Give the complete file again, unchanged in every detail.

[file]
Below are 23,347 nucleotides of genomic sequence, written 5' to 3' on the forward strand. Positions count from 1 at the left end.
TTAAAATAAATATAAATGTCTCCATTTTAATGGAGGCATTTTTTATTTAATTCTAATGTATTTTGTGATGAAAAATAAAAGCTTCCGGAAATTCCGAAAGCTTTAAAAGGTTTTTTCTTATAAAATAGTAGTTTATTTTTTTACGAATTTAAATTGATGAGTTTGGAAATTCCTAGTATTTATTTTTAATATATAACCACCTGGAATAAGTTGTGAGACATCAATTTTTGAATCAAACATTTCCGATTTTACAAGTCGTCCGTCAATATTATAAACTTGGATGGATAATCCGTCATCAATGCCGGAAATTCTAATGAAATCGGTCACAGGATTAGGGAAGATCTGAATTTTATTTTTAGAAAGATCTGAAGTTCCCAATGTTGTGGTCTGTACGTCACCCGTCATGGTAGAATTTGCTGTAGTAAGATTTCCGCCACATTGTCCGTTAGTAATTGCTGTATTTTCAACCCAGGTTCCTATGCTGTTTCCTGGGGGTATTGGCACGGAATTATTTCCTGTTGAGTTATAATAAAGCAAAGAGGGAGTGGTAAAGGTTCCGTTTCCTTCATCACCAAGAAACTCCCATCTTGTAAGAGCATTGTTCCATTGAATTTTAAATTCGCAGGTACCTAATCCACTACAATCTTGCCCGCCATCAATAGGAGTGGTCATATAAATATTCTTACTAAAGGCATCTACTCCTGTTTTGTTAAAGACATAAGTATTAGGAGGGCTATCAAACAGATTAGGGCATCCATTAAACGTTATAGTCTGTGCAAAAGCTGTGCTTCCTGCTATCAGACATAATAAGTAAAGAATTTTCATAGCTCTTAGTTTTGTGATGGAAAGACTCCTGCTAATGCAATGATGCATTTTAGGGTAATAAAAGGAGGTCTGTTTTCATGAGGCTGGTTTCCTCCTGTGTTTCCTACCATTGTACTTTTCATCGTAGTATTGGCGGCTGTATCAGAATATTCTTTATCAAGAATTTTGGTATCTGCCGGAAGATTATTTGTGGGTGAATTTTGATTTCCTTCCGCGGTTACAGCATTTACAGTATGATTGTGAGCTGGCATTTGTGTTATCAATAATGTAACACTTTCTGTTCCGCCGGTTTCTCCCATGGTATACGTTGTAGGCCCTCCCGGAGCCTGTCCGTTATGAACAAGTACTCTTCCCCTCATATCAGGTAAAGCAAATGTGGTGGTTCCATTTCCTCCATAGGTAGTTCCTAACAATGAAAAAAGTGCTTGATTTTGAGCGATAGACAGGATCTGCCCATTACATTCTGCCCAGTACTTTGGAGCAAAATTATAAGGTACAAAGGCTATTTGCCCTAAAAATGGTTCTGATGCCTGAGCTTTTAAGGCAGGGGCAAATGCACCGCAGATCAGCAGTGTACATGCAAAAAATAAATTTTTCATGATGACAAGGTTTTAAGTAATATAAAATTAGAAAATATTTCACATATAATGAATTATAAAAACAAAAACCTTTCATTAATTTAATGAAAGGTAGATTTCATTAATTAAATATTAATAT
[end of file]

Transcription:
Below are 23,347 nucleotides of genomic sequence, written 5' to 3' on the forward strand. Positions count from 1 at the left end.
TTAAAATAAATATAAATGTCTCCATTTTAATGGAGGCATTTTTTATTTAATTCTAATGTATTTTGTGATGAAAAATAAAAGCTTCCGGAAATTCCGAAAGCTTTAAAAGGTTTTTTCTTATAAAATAGTAGTTTATTTTTTTACGAATTTAAATTGATGAGTTTGGAAATTCCTAGTATTTATTTTTAATATATAACCACCTGGAATAAGTTGTGAGACATCAATTTTTGAATCAAACATTTCCGATTTTACAAGTCGTCCGTCAATATTATAAACTTGGATGGATAATCCGTCATCAATGCCGGAAATTCTAATGAAATCGGTCACAGGATTAGGGAAGATCTGAATTTTATTTTTAGAAAGATCTGAAGTTCCCAATGTTGTGGTCTGTACGTCACCCGTCATGGTAGAATTTGCTGTAGTAAGATTTCCGCCACATTGTCCGTTAGTAATTGCTGTATTTTCAACCCAGGTTCCTATGCTGTTTCCTGGGGGTATTGGCACGGAATTATTTCCTGTTGAGTTATAATAAAGCAAAGAGGGAGTGGTAAAGGTTCCGTTTCCTTCATCACCAAGAAACTCCCATCTTGTAAGAGCATTGTTCCATTGAATTTTAAATTCGCAGGTACCTAATCCACTACAATCTTGCCCGCCATCAATAGGAGTGGTCATATAAATATTCTTACTAAAGGCATCTACTCCTGTTTTGTTAAAGACATAAGTATTAGGAGGGCTATCAAACAGATTAGGGCATCCATTAAACGTTATAGTCTGTGCAAAAGCTGTGCTTCCTGCTATCAGACATAATAAGTAAAGAATTTTCATAGCTCTTAGTTTTGTGATGGAAAGACTCCTGCTAATGCAATGATGCATTTTAGGGTAATAAAAGGAGGTCTGTTTTCATGAGGCTGGTTTCCTCCTGTGTTTCCTACCATTGTACTTTTCATCGTAGTATTGGCGGCTGTATCAGAATATTCTTTATCAAGAATTTTGGTATCTGCCGGAAGATTATTTGTGGGTGAATTTTGATTTCCTTCCGCGGTTACAGCATTTACAGTATGATTGTGAGCTGGCATTTGTGTTATCAATAATGTAACACTTTCTGTTCCGCCGGTTTCTCCCATGGTATACGTTGTAGGCCCTCCCGGAGCCTGTCCGTTATGAACAAGTACTCTTCCCCTCATATCAGGTAAAGCAAATGTGGTGGTTCCATTTCCTCCATAGGTAGTTCCTAACAATGAAAAAAGTGCTTGATTTTGAGCGATAGACAGGATCTGCCCATTACATTCTGCCCAGTACTTTGGAGCAAAATTATAAGGTACAAAGGCTATTTGCCCTAAAAATGGTTCTGATGCCTGAGCTTTTAAGGCAGGGGCAAATGCACCGCAGATCAGCAGTGTACATGCAAAAAATAAATTTTTCATGATGACAAGGTTTTAAGTAATATAAAATTAGAAAATATTTCACATATAATGAATTATAAAAACAAAAACCTTTCATTAATTTAATGAAAGGTAGATTTCATTAATTAAATATTAATAT